Even before her swearing-in to the House of Representatives earlier this year, far-right congresswoman and prominent conspiracy theorist Marjorie Taylor Greene of Georgia had achieved national infamy.
Greene was among the first sympathizers of QAnon elected to Congress. The QAnon conspiracy web hinges on the belief that former President Donald Trump was sent by God to expose a covert network of satanic cannibal pedophiles secretly controlling the United States government.
In 2017, before her election, Greene uploaded a video to social media praising the QAnon movement, saying, "there's a once-in-a-lifetime opportunity to take this global cabal of Satan-worshiping pedophiles out, and I think we have the President to do it."
She'd been in Congress less than a month before she was stripped of her committee assignments, following an onslaught of videos and social media posts, in which the Congresswoman claimed school shootings were secretly coordinated by top Democrats to weaken public support for the Second Amendment and in which she expressed support for the execution of Democratic House Speaker Nancy Pelosi.
Greene has continued to embrace extremism since the censure. She's suggested shooting volunteer liaisons going door-to-door with information on lifesaving COVID-19 vaccines. She's said the only way to regain "freedom" is through "the price of blood." She's fully supported the characterization of Democratic Congresswoman Ilhan Omar of Minnesota—one of the first Muslim women elected to Congress—as a suicide bomber.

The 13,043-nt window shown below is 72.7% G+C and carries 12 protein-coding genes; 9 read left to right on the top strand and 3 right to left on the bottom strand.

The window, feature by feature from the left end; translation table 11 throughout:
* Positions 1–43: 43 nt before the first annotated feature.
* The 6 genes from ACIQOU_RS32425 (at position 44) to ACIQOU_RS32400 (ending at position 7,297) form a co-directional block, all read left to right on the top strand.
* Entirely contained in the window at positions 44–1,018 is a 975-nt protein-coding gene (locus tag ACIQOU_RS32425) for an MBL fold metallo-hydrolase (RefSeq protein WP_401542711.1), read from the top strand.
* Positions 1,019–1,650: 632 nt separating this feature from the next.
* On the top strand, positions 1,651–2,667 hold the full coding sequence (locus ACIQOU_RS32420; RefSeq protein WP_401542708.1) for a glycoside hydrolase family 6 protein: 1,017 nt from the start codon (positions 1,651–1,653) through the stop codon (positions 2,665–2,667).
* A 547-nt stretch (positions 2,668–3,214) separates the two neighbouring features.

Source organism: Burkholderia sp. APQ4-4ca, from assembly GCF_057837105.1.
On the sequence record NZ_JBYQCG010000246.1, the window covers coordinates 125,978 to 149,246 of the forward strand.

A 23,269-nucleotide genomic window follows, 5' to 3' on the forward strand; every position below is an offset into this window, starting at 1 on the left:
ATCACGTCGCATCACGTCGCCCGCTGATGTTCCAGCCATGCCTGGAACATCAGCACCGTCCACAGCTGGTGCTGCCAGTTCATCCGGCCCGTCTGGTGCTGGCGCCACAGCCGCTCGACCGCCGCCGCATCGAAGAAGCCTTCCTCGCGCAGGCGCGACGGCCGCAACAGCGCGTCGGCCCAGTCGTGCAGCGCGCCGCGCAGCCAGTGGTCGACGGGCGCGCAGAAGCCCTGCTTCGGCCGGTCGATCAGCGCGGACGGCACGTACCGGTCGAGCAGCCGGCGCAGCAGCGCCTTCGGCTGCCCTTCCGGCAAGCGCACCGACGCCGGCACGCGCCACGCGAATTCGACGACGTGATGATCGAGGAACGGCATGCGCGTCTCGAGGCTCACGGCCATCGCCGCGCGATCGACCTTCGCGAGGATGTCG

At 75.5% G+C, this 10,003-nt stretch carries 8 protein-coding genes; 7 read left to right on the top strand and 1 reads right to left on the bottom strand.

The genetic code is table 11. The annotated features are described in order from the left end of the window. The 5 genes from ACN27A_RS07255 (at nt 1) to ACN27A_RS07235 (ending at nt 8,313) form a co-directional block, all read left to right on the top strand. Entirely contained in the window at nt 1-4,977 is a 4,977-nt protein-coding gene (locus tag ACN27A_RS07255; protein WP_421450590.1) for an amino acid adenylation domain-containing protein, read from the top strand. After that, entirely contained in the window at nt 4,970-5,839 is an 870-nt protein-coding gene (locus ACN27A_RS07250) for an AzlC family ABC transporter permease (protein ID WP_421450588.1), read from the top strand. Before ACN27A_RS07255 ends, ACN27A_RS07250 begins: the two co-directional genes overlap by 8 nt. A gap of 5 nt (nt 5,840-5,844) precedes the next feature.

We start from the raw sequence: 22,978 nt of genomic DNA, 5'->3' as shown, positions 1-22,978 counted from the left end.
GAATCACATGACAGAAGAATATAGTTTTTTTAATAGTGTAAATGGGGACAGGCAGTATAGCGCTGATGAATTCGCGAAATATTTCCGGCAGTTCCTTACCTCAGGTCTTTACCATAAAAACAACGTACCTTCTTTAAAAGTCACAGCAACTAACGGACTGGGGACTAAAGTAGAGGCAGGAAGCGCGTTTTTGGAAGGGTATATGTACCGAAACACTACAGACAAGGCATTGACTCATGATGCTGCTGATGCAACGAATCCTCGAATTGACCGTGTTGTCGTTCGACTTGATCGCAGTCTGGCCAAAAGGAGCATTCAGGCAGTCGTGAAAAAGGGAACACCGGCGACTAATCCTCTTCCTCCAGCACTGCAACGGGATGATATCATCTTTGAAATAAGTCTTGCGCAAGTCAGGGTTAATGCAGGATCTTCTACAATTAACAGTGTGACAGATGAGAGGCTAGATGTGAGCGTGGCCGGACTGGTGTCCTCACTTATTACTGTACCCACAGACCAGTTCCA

And yet, Greene continues to warn that she and other far-right members of Congress aren't the "fringe" of the GOP, but its base.
Greene repeated that talking point yet again in an interview with white nationalist Steve Bannon, but this time Greene broadened the sentiment to apply to all Americans.
"I'm happy to be the face of the American people, and I'm happy to continue to come up to Washington, D.C. and tell this town and the people here exactly how real people feel."
"Real people" felt Greene wasn't representative of them at all.
They had some idea of who Greene could represent though.
It won't be until next November that the people of Georgia's 14th District will decide if they want Greene to continue representing them in Congress.